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setting energy dissipation will follow, because the choice of one path can alter the
possibilities available for further flows, given that they will always follow the momentarily
open fastest routes (Annila & Salthe, 2012). In that sense, possible flow paths cannot
generally be known in advance. As a collection, flow pathways could be characterized as
being vague before the flows occur. An image of this process would be rainwater trickling
down a bare hillside, with some channels disrupting or capturing others, all of them
dissipating gravitational potential energy as they go.
This vagueness of possibilities aligns naturally with the kind of cause that the Second
Law institutes in nature. It is a
cause (Matsuno & Salthe, 2000; Salthe, 2006, 2010b);
indeed, it is the most generally applicable finality of any. It requires that energy gradients
dissipate as quickly as possible, but provides no specifications other than urgency. The
finality here becomes clear when we understand that the universe is far from thermodynamic
equilibrium, and thus “calls for” entropy production everywhere.
Vagueness has been considered a problem in analytical philosophy and legal
discourses (e.g., Keefe, 2000; Keefe & Smith, 1999), but here I will model it as a plenitude of
possibilities, or pluripotentiality (Salthe, 1993). Vagueness, as equivocation, could be created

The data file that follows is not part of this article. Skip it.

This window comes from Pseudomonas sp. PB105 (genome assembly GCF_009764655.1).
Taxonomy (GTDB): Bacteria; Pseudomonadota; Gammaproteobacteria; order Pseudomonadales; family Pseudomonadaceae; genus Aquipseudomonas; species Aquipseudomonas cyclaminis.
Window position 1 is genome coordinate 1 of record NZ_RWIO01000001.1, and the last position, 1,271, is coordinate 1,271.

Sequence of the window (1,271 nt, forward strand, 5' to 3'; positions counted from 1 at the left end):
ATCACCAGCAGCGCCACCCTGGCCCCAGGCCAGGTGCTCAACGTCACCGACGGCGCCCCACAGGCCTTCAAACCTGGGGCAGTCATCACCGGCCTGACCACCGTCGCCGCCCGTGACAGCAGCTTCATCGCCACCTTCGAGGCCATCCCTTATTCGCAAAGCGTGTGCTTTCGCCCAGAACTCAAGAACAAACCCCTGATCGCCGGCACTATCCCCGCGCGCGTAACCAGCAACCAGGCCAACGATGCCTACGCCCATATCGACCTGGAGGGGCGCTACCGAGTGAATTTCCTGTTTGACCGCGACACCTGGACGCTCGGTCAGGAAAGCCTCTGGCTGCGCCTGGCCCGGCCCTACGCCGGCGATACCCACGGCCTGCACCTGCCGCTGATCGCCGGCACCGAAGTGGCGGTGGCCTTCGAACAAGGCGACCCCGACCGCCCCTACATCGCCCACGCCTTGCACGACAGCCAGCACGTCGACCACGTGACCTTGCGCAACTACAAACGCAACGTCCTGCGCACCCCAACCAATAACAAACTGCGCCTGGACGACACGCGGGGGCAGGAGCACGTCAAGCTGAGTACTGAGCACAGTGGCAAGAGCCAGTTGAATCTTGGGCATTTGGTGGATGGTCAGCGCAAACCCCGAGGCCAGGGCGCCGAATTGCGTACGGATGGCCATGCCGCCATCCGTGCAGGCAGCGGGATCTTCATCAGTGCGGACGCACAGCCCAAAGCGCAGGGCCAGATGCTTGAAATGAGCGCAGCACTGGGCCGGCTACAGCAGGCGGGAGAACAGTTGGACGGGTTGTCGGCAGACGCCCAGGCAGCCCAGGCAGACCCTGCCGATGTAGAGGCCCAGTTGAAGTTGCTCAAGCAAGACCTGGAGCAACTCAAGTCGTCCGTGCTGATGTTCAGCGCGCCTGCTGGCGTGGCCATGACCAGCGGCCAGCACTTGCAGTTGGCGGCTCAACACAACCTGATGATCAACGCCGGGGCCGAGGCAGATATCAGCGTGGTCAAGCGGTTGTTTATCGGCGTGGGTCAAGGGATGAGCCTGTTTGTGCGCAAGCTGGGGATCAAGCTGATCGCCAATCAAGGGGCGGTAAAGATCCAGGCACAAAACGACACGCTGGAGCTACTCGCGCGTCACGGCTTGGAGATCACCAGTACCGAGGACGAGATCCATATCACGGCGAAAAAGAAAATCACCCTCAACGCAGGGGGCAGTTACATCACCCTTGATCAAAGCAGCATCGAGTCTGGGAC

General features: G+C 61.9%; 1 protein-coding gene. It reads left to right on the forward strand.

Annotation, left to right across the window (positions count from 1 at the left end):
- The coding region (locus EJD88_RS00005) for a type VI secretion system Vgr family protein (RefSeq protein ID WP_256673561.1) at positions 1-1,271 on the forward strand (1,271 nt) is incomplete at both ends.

by a deliberate blurring of choice; or it could result as ambiguity, when an image of some
thing or situation is for practical reasons impossible to obtain or describe; or it could be
because some object itself is intrinsically vague, as were the opportunities for water flow as
that flow began to take place in the example given above. An uncanny example of this kind
of vagueness would be the actual value of any real number. Other, more interesting examples
of this particular mode of vagueness are the following:
Possible choices, constituting a Shannon-type informational entropy, form a definite
array of possibilities, as in a die when the possibilities are taken all together while
the die is in transit. Here the possibilities and outcome are considerably more
definite than those on the hillside mentioned above.
Inferences from possibilities become clearer as a process of inquiry or construction
develops, as in a Bayesian process of revelation, where a prior estimate leads to a
succession of posterior refinements. Here no definite actuality may be uncovered,
but may become increasingly manifest as further experiences or computations
proceed, narrowing the variety of possibilities and diminishing the vagueness. In
neurobiology, for example, this would be a process of “coarse to fine” construction
of a message (Peyran et al., 2010).
Possibilities are all in principle definable or realizable, and there may be a multitude
of them, many of which may be realized together. Along with water trickling down
the hillside, this is the situation in an as yet undeveloped embryo, which can be
characterized as being vaguely embodied because we know the definitive forms to
be attained by way of the developmental process. Hence, we can understand
embryonic anlage as being vague precursors of the known forms that will gradually
be revealed as the embryo develops (Salthe, 2012). In this particular case, the search